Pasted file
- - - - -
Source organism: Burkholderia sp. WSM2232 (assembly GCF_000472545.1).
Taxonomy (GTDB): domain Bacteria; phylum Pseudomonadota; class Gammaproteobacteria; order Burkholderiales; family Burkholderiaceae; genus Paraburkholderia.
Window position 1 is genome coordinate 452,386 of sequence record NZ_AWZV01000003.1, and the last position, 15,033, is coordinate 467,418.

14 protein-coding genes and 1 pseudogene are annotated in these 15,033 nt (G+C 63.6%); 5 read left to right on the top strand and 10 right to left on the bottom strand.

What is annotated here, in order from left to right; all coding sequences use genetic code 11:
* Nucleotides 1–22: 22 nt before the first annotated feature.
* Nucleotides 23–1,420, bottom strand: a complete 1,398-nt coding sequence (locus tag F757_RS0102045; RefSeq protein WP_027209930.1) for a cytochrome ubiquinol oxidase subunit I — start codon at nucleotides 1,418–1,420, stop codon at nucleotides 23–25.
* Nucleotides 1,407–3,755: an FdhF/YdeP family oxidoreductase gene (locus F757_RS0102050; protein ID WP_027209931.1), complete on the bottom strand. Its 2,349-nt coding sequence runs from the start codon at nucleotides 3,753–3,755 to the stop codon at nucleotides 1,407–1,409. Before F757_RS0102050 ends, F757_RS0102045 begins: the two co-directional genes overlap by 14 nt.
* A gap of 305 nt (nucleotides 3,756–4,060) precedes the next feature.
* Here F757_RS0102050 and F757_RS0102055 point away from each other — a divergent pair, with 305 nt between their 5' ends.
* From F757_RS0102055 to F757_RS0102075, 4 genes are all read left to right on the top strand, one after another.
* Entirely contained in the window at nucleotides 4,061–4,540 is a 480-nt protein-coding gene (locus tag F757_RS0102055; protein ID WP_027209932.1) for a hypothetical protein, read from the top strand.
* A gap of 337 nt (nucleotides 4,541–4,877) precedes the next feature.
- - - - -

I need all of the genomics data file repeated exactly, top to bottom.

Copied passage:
Source organism: Burkholderia sp. WSM2232 (assembly GCF_000472545.1).
Taxonomy (GTDB): domain Bacteria; phylum Pseudomonadota; class Gammaproteobacteria; order Burkholderiales; family Burkholderiaceae; genus Paraburkholderia.
Window position 1 is genome coordinate 452,386 of sequence record NZ_AWZV01000003.1, and the last position, 15,033, is coordinate 467,418.

14 protein-coding genes and 1 pseudogene are annotated in these 15,033 nt (G+C 63.6%); 5 read left to right on the top strand and 10 right to left on the bottom strand.

What is annotated here, in order from left to right; all coding sequences use genetic code 11:
* Nucleotides 1–22: 22 nt before the first annotated feature.
* Nucleotides 23–1,420, bottom strand: a complete 1,398-nt coding sequence (locus tag F757_RS0102045; RefSeq protein WP_027209930.1) for a cytochrome ubiquinol oxidase subunit I — start codon at nucleotides 1,418–1,420, stop codon at nucleotides 23–25.
* Nucleotides 1,407–3,755: an FdhF/YdeP family oxidoreductase gene (locus F757_RS0102050; protein ID WP_027209931.1), complete on the bottom strand. Its 2,349-nt coding sequence runs from the start codon at nucleotides 3,753–3,755 to the stop codon at nucleotides 1,407–1,409. Before F757_RS0102050 ends, F757_RS0102045 begins: the two co-directional genes overlap by 14 nt.
* A gap of 305 nt (nucleotides 3,756–4,060) precedes the next feature.
* Here F757_RS0102050 and F757_RS0102055 point away from each other — a divergent pair, with 305 nt between their 5' ends.
* From F757_RS0102055 to F757_RS0102075, 4 genes are all read left to right on the top strand, one after another.
* Entirely contained in the window at nucleotides 4,061–4,540 is a 480-nt protein-coding gene (locus tag F757_RS0102055; protein ID WP_027209932.1) for a hypothetical protein, read from the top strand.
* A gap of 337 nt (nucleotides 4,541–4,877) precedes the next feature.